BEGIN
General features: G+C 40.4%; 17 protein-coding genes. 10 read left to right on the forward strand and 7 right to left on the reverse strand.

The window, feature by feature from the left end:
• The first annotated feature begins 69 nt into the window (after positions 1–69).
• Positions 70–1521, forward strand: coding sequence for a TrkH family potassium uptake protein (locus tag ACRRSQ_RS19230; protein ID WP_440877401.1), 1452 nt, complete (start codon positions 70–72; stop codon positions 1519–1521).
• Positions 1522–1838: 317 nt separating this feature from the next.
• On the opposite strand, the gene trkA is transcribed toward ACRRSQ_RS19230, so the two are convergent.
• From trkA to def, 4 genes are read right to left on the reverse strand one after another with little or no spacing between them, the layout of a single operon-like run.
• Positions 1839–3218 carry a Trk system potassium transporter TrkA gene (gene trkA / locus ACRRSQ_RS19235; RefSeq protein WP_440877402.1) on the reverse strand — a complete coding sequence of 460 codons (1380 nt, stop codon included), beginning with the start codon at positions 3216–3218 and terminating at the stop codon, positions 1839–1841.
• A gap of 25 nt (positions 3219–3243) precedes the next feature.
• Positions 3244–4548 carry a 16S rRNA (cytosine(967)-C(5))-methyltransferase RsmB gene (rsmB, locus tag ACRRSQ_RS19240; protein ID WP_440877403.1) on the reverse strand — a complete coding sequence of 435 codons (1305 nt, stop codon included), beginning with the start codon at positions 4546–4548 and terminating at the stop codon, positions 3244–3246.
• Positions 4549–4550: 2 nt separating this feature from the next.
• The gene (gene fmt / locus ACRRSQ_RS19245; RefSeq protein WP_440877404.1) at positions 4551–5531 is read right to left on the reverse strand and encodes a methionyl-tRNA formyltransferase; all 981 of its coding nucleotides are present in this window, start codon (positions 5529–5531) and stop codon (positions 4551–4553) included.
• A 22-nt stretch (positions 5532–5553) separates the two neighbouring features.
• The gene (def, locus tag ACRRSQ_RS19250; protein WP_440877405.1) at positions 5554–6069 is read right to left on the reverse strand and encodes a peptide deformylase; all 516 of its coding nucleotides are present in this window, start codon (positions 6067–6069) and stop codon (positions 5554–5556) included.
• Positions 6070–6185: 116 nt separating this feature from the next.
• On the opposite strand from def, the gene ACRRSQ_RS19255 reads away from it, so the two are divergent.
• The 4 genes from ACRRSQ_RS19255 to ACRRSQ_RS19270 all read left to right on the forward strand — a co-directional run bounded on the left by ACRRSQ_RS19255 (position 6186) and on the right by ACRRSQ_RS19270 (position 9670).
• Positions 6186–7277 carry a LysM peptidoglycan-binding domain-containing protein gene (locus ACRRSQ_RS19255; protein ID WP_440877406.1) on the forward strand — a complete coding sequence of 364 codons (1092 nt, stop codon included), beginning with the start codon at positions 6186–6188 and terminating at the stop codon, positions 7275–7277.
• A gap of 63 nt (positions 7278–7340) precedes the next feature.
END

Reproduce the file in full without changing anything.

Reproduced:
General features: G+C 40.4%; 17 protein-coding genes. 10 read left to right on the forward strand and 7 right to left on the reverse strand.

The window, feature by feature from the left end:
• The first annotated feature begins 69 nt into the window (after positions 1–69).
• Positions 70–1521, forward strand: coding sequence for a TrkH family potassium uptake protein (locus tag ACRRSQ_RS19230; protein ID WP_440877401.1), 1452 nt, complete (start codon positions 70–72; stop codon positions 1519–1521).
• Positions 1522–1838: 317 nt separating this feature from the next.
• On the opposite strand, the gene trkA is transcribed toward ACRRSQ_RS19230, so the two are convergent.
• From trkA to def, 4 genes are read right to left on the reverse strand one after another with little or no spacing between them, the layout of a single operon-like run.
• Positions 1839–3218 carry a Trk system potassium transporter TrkA gene (gene trkA / locus ACRRSQ_RS19235; RefSeq protein WP_440877402.1) on the reverse strand — a complete coding sequence of 460 codons (1380 nt, stop codon included), beginning with the start codon at positions 3216–3218 and terminating at the stop codon, positions 1839–1841.
• A gap of 25 nt (positions 3219–3243) precedes the next feature.
• Positions 3244–4548 carry a 16S rRNA (cytosine(967)-C(5))-methyltransferase RsmB gene (rsmB, locus tag ACRRSQ_RS19240; protein ID WP_440877403.1) on the reverse strand — a complete coding sequence of 435 codons (1305 nt, stop codon included), beginning with the start codon at positions 4546–4548 and terminating at the stop codon, positions 3244–3246.
• Positions 4549–4550: 2 nt separating this feature from the next.
• The gene (gene fmt / locus ACRRSQ_RS19245; RefSeq protein WP_440877404.1) at positions 4551–5531 is read right to left on the reverse strand and encodes a methionyl-tRNA formyltransferase; all 981 of its coding nucleotides are present in this window, start codon (positions 5529–5531) and stop codon (positions 4551–4553) included.
• A 22-nt stretch (positions 5532–5553) separates the two neighbouring features.
• The gene (def, locus tag ACRRSQ_RS19250; protein WP_440877405.1) at positions 5554–6069 is read right to left on the reverse strand and encodes a peptide deformylase; all 516 of its coding nucleotides are present in this window, start codon (positions 6067–6069) and stop codon (positions 5554–5556) included.
• Positions 6070–6185: 116 nt separating this feature from the next.
• On the opposite strand from def, the gene ACRRSQ_RS19255 reads away from it, so the two are divergent.
• The 4 genes from ACRRSQ_RS19255 to ACRRSQ_RS19270 all read left to right on the forward strand — a co-directional run bounded on the left by ACRRSQ_RS19255 (position 6186) and on the right by ACRRSQ_RS19270 (position 9670).
• Positions 6186–7277 carry a LysM peptidoglycan-binding domain-containing protein gene (locus ACRRSQ_RS19255; protein ID WP_440877406.1) on the forward strand — a complete coding sequence of 364 codons (1092 nt, stop codon included), beginning with the start codon at positions 6186–6188 and terminating at the stop codon, positions 7275–7277.
• A gap of 63 nt (positions 7278–7340) precedes the next feature.